Photo © Nancy Yeatts
Bald eagle at Lake Assawompsett watching for prey.
The eagle's eyesight is especially remarkable. With vision about five times sharper than our own, an eagle can spot a target as small as a rabbit up to a mile away. In addition, an eagle has excellent depth perception due to the overlap, of the right and left fields of vision.

The talons,or claws on an eagle's toes are curved and razor-sharp for catching and holding their prey. This gave eagles the name raptor which comes from a Latin word "rapere" meaning to grip or grasp. Rough bumps on the eagle's toes also help them hold slippery, wiggling fish. A raptor's feet are important to capturing food and also as a method of protection. 
Photo © Nancy Yeatts
Bald eagle pair feeding on frozen Lake Assawompsett.

The long talons and vise-like grip can inflict serious wounds to intruders. Their diet consists mainly of fish, but waterfowl, small mammals and even turtle remains have been found in their nests. To catch fish, eagles generally watch the water surface from a perch or while soaring in the air. Then they swoop down close to the water and drop their feet right in the water to catch the fish. Eagles often steal food from other eagles or from other birds of prey like ospreys. They also eat carrion, the decaying flesh of dead animals, such as a deer hit by a car. Carrion is especially important in winter when other foods are not easily found.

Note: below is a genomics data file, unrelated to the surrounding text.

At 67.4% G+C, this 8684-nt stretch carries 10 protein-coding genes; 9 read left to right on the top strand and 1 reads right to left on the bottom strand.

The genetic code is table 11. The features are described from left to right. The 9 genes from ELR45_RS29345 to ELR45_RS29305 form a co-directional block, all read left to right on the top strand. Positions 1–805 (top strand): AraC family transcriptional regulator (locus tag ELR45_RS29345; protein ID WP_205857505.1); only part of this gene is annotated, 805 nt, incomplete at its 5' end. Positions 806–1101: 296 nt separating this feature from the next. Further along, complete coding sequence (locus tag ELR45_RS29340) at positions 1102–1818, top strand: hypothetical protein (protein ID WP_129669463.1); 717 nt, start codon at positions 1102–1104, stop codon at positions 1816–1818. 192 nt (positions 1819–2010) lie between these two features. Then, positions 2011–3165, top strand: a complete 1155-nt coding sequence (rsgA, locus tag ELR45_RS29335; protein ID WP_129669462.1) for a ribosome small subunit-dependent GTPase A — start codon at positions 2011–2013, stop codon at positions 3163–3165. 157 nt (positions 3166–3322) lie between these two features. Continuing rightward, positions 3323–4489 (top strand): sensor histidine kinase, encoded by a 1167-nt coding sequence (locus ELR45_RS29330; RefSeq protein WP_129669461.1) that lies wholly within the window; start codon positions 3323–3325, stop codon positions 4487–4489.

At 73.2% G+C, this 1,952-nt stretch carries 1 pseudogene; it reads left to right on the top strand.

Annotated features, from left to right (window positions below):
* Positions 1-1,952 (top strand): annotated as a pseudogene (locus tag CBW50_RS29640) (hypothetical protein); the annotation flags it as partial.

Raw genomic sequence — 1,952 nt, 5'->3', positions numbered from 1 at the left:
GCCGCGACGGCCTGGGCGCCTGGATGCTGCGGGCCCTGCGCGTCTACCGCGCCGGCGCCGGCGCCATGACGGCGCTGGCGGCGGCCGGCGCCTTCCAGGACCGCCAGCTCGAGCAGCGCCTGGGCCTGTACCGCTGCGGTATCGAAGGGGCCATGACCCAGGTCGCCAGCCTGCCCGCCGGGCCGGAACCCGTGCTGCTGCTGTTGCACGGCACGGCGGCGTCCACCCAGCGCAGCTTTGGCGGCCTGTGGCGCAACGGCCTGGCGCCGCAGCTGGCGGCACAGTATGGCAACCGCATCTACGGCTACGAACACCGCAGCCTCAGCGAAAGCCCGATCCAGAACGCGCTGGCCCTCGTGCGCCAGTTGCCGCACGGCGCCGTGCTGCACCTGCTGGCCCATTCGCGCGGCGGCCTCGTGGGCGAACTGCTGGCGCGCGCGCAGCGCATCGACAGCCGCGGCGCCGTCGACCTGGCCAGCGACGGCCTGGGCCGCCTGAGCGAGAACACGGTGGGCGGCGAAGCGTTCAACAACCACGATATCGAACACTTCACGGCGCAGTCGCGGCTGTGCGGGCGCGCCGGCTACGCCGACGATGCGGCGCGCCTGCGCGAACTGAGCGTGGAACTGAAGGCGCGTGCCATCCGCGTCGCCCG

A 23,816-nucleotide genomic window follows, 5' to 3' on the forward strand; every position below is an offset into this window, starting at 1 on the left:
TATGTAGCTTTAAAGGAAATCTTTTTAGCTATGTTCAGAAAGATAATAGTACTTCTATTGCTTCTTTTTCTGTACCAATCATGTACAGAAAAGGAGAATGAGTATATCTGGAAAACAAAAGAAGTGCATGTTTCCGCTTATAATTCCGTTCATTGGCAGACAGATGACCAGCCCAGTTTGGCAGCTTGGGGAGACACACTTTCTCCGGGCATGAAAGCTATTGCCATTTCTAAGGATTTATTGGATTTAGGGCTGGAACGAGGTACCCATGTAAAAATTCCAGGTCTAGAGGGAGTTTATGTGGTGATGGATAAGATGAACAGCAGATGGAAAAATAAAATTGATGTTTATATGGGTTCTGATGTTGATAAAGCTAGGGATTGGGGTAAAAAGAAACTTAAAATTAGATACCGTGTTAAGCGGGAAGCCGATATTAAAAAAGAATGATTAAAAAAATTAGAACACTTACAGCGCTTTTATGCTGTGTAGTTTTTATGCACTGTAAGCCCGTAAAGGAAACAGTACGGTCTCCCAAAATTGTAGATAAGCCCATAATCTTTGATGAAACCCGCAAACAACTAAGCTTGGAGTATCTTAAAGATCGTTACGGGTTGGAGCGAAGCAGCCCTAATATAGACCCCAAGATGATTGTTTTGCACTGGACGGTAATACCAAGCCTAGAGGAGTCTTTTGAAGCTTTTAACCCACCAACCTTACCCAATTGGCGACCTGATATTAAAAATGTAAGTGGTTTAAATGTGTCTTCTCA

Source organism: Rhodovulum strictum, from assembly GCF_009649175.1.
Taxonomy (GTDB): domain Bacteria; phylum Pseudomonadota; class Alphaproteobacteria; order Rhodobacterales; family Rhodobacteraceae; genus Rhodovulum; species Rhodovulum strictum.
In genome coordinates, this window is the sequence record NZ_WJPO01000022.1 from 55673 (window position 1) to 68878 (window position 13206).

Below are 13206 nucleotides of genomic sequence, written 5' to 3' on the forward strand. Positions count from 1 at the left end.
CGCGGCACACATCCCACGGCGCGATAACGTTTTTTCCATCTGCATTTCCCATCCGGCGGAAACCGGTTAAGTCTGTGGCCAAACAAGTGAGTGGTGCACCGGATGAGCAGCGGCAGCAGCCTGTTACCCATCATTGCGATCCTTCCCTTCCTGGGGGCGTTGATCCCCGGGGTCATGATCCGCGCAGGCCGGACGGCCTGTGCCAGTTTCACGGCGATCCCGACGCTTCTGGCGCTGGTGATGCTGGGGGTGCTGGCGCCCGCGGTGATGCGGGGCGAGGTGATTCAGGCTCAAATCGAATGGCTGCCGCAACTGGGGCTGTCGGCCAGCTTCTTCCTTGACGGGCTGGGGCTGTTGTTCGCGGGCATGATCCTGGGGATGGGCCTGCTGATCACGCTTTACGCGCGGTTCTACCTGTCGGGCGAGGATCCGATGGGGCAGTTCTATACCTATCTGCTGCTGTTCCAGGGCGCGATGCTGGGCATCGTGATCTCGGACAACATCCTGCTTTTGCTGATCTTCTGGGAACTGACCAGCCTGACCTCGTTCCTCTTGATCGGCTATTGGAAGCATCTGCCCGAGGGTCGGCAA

Eagles are "birds of prey," which means they hunt for their food. Unlike other birds, which eat seeds or insects and travel only short distances in search of a meal, the eagle must often fly great distances in order to find worthy fare. In order to do this without expending the inordinate amounts of energy that flapping flight would require; the eagle has become a master of soaring. Riding upon vertically spiraling columns of warm air called thermals, the eagle can travel up to twenty miles per hour virtually without effort.

The eagle is further aided in flight because its bones are hollow. Unbelievably, the total weight of an eagle skeletal system is only half the weight of its feathers! With a wingspan of seven to eight feet and a wide and rudder-like tail, the eagle was built to master the skies.